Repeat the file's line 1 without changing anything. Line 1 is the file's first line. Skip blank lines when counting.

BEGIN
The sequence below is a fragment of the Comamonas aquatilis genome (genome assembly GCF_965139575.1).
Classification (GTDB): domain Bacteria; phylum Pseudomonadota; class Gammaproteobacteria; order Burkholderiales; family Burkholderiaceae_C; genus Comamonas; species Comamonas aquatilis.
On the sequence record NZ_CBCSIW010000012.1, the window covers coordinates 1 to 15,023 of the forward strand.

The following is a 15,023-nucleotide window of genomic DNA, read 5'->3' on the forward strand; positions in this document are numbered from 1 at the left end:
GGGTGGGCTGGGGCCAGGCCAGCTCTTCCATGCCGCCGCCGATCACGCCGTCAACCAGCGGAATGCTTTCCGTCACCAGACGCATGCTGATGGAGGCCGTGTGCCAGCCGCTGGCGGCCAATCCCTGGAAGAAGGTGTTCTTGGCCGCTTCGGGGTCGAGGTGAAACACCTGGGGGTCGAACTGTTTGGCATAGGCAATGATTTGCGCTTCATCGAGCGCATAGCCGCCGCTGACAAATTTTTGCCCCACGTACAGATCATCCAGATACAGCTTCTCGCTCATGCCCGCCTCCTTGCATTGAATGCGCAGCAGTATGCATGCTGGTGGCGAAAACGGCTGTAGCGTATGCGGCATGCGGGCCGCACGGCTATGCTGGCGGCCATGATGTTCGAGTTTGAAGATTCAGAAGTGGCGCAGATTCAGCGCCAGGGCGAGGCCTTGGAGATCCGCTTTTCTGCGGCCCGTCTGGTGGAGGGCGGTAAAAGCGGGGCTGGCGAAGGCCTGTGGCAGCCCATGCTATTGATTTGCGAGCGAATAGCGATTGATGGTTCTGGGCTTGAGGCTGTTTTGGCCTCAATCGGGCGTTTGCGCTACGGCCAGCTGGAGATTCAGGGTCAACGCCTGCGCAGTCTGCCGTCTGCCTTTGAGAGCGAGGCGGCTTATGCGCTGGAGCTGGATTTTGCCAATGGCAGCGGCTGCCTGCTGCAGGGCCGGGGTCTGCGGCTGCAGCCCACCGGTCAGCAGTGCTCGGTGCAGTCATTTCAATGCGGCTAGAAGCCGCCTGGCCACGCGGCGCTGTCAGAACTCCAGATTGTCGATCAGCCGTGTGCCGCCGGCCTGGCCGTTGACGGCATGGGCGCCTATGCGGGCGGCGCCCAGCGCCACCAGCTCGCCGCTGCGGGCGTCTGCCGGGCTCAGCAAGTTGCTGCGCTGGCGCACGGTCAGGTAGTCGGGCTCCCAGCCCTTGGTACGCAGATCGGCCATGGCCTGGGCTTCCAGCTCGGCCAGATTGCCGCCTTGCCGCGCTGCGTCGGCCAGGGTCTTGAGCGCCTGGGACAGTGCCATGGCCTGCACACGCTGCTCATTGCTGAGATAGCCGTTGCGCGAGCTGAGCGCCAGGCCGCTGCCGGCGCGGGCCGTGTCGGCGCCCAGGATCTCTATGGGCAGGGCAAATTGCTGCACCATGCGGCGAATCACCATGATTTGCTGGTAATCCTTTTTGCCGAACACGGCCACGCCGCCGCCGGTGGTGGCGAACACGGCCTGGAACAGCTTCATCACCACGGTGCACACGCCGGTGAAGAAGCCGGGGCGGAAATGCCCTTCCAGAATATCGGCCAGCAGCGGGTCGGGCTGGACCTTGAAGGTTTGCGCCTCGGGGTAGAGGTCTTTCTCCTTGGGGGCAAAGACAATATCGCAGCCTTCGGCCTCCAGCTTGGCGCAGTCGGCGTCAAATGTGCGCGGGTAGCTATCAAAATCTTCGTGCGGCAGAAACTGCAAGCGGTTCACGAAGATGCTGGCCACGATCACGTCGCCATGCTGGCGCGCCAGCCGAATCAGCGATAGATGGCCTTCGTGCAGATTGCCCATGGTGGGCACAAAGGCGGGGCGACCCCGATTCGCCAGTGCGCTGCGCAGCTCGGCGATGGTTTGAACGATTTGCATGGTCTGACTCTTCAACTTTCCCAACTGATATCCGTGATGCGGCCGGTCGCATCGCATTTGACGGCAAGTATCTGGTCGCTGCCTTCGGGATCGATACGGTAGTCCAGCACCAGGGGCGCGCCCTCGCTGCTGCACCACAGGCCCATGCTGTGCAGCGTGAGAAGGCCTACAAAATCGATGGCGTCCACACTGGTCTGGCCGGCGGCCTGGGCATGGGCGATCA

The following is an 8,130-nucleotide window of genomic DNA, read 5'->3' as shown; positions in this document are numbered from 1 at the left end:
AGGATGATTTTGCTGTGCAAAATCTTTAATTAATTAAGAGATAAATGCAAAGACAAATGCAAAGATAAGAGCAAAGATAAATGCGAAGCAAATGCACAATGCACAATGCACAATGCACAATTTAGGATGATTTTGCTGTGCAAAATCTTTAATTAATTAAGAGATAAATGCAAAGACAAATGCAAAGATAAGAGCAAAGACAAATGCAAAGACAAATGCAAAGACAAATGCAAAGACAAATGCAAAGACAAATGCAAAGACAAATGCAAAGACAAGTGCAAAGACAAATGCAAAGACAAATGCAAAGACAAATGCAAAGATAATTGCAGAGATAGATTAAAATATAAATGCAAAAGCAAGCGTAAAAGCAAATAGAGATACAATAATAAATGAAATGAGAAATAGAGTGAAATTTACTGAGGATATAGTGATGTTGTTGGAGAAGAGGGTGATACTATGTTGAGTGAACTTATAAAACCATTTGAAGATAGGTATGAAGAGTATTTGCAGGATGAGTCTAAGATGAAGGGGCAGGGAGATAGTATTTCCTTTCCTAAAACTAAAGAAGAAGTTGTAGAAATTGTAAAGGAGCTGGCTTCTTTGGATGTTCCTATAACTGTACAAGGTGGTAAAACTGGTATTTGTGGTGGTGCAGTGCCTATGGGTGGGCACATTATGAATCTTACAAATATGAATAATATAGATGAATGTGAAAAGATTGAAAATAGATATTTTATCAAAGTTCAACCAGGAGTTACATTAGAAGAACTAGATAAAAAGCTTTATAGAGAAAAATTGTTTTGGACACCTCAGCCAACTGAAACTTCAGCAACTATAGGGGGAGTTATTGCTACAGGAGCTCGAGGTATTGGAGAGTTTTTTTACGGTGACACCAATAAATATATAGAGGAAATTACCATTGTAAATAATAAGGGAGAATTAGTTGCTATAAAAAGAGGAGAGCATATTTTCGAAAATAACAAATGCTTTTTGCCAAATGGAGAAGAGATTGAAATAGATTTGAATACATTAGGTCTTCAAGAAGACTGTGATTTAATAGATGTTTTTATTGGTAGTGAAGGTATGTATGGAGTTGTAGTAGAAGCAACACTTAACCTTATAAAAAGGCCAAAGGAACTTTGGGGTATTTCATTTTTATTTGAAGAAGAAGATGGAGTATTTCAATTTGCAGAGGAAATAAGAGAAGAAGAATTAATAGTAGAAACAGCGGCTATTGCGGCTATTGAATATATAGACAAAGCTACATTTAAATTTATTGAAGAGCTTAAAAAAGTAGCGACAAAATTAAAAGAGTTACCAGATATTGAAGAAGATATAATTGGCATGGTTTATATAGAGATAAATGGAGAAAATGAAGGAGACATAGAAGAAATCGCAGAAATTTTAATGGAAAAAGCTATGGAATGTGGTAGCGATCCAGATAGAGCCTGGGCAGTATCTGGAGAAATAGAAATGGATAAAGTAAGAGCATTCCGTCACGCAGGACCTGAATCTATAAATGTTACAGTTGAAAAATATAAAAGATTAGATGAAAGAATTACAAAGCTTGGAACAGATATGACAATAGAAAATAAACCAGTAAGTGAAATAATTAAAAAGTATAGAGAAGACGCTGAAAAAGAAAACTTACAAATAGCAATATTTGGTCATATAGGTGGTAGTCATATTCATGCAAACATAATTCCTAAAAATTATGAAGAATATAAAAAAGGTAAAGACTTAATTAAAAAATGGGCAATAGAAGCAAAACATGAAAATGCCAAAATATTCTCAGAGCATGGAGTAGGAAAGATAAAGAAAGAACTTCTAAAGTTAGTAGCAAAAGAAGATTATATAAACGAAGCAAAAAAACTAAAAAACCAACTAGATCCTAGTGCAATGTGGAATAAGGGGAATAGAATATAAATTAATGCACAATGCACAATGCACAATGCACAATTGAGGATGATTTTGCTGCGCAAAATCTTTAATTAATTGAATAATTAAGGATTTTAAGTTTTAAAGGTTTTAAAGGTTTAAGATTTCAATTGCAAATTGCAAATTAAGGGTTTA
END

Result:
The sequence below is a fragment of the Comamonas aquatilis genome (genome assembly GCF_965139575.1).